It appears that Wallace and Gillespie sold the ‘Sun Rise’ trademark to Sun Rise Inc. of Marshall, MN, which would take the brand national. Eventually the brand would be bottled by Coca-Cola bottlers into the 1970’s.

An advertising thermometer from the Sun Rise Bottling Company of North Tazewell, VA.

An advertising thermometer from the Sun Rise Bottling Company of North Tazewell, VA.

Sun Rise Bottling Company itself continued to bottle Tazewell Orange, Rhythm Punch, and the other national brands till their closing sometime in 1960, when the company sold the plant to the Deskins Supermarket chain, who converted it into a warehouse.

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To understand the Parkers you have to understand their Church

Posted by Dave Tabler | August 31, 2015

The Parkers of Lawrence and Pike County Kentucky grew with a community obligated to raise up their children in the “good old fashioned way.”

Walter Parker (1911-1986) was known for his no-nonsense manner. He was a stern, strict father who demanded compliance with what he knew to be right. He’d often mete out physical punishment if a child (or grandchild) misbehaved. Some of his offspring believe he was a “mean spirited” man, others felt he did what he had to “keep everyone in line.” The truth probably lies somewhere in the middle.

Walter spent much time socializing with church members. Walter and other Brothers of the Church would meet at his home to discuss aspects of doctrine, church business, and the behavior of its members. Walter’s keen insights and witty comments of human behavior would often short-circuit growing tension between members. He was often heard telling them, and his children, they were confounded fools, admonishing them to “use their heads for something besides a hat rack.”

Walter & Eddie Parker, Raccoon KYTo understand the Parkers you have to understand their Church and its beliefs. The Old Regular Baptists were formed in 1854 to retain their “old fashioned Ways.”

Old Regular Baptists are known for their community-based support. Preachers have outside sources of income, and do not require religious education to preach. Old Regular Baptists do not separate children in Sunday schools, but include them patiently in their 3-to-4-hour long, once-a-month services (the other Sundays are days to visit other Old Regular Baptist Churches).

Old Regular Baptists literally follow Jesus’ admonitions. They continue to baptize church members in bodies of water, practice laying on of hands for the anointing of preachers, and foot washing for all members during annual communion.

Members are admonished publicly for un-Christian behavior including drunkenness, womanizing, or feuding. Through public acts of remorse, an erring Member may be “retained” or “restored” by and to the Church.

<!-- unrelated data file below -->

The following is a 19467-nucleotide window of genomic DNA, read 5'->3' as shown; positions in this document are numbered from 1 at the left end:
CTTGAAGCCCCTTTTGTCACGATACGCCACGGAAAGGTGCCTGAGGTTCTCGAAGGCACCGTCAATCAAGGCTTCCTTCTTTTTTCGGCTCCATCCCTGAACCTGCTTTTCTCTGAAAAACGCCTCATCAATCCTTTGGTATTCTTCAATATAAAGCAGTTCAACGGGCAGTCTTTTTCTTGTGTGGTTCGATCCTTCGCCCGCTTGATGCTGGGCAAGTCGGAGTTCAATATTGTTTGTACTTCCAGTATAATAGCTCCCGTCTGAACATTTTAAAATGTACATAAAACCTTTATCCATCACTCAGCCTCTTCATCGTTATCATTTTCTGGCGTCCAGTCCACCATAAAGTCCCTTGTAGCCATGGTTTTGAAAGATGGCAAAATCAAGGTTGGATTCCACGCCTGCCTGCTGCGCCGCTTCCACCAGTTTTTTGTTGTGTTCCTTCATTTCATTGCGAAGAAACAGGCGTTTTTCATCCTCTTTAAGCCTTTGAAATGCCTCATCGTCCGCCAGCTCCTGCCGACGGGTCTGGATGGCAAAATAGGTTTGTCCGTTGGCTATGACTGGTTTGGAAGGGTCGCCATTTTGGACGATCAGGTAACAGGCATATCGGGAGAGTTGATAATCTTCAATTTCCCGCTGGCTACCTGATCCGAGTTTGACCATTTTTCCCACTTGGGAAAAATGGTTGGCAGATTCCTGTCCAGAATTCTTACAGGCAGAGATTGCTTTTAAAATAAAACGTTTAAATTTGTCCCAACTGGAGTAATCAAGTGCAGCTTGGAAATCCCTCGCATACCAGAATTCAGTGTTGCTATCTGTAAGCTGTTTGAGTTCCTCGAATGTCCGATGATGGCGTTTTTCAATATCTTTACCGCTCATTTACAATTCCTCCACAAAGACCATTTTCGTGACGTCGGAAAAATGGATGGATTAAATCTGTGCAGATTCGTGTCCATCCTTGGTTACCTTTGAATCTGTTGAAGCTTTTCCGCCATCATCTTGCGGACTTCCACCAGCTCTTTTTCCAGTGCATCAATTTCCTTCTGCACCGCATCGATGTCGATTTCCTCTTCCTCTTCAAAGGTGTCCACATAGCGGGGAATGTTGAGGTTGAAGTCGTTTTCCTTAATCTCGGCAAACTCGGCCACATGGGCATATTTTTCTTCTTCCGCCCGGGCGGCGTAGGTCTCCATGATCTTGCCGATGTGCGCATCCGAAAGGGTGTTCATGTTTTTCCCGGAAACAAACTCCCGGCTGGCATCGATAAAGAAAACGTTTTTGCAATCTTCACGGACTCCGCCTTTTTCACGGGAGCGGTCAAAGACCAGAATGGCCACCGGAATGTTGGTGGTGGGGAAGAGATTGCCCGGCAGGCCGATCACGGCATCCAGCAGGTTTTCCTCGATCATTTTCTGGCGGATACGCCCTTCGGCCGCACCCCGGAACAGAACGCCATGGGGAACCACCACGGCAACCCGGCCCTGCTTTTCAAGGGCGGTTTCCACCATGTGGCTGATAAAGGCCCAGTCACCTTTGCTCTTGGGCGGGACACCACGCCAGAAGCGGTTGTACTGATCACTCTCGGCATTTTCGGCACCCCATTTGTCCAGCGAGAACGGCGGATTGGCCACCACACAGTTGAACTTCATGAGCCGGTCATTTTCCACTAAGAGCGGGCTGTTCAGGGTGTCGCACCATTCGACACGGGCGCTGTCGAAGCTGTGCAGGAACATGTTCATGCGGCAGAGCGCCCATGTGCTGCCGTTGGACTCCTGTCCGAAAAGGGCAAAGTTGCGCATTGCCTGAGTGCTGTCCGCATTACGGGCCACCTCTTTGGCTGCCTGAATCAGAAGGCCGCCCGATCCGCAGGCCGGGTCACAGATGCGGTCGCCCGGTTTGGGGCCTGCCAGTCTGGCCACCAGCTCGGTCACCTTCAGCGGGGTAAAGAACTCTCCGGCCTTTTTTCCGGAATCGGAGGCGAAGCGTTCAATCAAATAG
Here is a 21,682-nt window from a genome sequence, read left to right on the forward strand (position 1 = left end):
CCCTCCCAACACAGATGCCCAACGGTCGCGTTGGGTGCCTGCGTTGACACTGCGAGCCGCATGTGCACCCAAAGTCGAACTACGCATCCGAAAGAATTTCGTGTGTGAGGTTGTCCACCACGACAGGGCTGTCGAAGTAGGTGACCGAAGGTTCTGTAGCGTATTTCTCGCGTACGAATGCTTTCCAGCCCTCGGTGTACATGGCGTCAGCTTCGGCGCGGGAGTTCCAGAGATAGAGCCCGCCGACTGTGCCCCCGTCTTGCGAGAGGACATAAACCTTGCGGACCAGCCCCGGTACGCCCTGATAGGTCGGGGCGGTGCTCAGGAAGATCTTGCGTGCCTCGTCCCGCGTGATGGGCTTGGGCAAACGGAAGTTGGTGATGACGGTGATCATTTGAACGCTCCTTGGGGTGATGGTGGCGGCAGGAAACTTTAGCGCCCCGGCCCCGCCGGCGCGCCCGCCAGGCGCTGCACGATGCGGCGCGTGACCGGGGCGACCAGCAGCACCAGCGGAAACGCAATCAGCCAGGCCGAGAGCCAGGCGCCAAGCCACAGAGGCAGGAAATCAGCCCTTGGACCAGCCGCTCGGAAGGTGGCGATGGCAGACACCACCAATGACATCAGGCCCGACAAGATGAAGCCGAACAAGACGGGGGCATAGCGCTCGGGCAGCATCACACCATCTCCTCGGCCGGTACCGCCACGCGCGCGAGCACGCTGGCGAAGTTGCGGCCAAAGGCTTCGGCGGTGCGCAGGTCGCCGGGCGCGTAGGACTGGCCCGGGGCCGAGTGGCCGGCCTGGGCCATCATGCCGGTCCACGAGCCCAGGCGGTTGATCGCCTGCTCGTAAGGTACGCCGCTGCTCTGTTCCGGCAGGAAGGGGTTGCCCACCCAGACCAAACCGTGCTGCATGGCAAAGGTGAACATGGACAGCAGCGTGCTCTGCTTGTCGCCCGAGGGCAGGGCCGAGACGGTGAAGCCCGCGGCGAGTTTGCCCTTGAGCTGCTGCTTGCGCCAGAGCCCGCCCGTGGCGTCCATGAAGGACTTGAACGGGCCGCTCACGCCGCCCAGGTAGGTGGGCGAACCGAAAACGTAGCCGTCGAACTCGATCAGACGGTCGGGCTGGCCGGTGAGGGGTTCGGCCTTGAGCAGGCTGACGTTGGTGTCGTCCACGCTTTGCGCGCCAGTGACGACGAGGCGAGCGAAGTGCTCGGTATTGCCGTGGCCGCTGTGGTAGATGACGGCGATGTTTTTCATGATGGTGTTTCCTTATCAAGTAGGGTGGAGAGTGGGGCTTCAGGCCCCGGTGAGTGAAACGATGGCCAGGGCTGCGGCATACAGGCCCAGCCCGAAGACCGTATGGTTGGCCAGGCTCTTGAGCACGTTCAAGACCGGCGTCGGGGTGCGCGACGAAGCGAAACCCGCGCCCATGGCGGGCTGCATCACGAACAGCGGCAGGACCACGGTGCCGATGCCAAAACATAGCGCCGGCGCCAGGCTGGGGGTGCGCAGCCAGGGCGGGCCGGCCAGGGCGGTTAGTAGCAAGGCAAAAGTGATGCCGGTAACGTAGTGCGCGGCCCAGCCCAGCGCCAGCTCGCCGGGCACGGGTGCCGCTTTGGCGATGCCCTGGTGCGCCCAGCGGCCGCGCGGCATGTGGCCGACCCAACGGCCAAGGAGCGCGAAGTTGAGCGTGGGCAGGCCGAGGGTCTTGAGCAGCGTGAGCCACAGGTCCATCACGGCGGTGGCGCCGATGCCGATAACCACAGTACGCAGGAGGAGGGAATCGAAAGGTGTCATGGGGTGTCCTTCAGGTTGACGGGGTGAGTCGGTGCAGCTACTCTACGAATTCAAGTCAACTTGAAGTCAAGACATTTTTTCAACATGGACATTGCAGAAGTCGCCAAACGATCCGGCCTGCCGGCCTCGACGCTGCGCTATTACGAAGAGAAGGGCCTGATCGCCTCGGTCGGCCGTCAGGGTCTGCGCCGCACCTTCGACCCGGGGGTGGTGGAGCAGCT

Church Minutes of the pre-Civil War era noted “disclusion” or being dismissed by the Church for various offences including lack of attendance, dancing, using foul language (usually spoken by women), beating of slaves (slaves, denoted as “Brothers” in church minutes, were also members of the white Baptist church), gambling on horseraces or elections, card-playing, gossip, and physical fights with another Church member.

Church members could, by means of a written letter of dismissal/dismission (akin to a letter of introduction), join another Old Regular Baptist Church. Each Church would, through the letter, vouch for the character of the Member, as the Brothers would jointly bear all responsibility for the behaviors of their church fellows.

Worship is conducted in plain churches. Members gather around 9:30 Sunday mornings. Services begin with hearty handshakes and a song sung a cappella by a member so moved to begin the service. The ancient hymns are sung in what is known as the lined-out manner. The member that has begun the song will, throughout the song, sing the verse before the congregation repeats the slow singing of that verse. Members are encouraged to personalize their worship through emotional, forceful singing.

Membership in an Old Regular Baptist Church required the members display public modesty, humility and strength of character. The physical rites of handshaking, baptism, feet washing and singing encouraged long-lasting friendships and emotional rites of healing among the members.

Although demanding, the church also encouraged emotional expression and offered a safe place to experience the joyful grace of living in the Spirit.

Source: http://files.usgwarchives.net/ky/pike/bios/parker368gbs.txt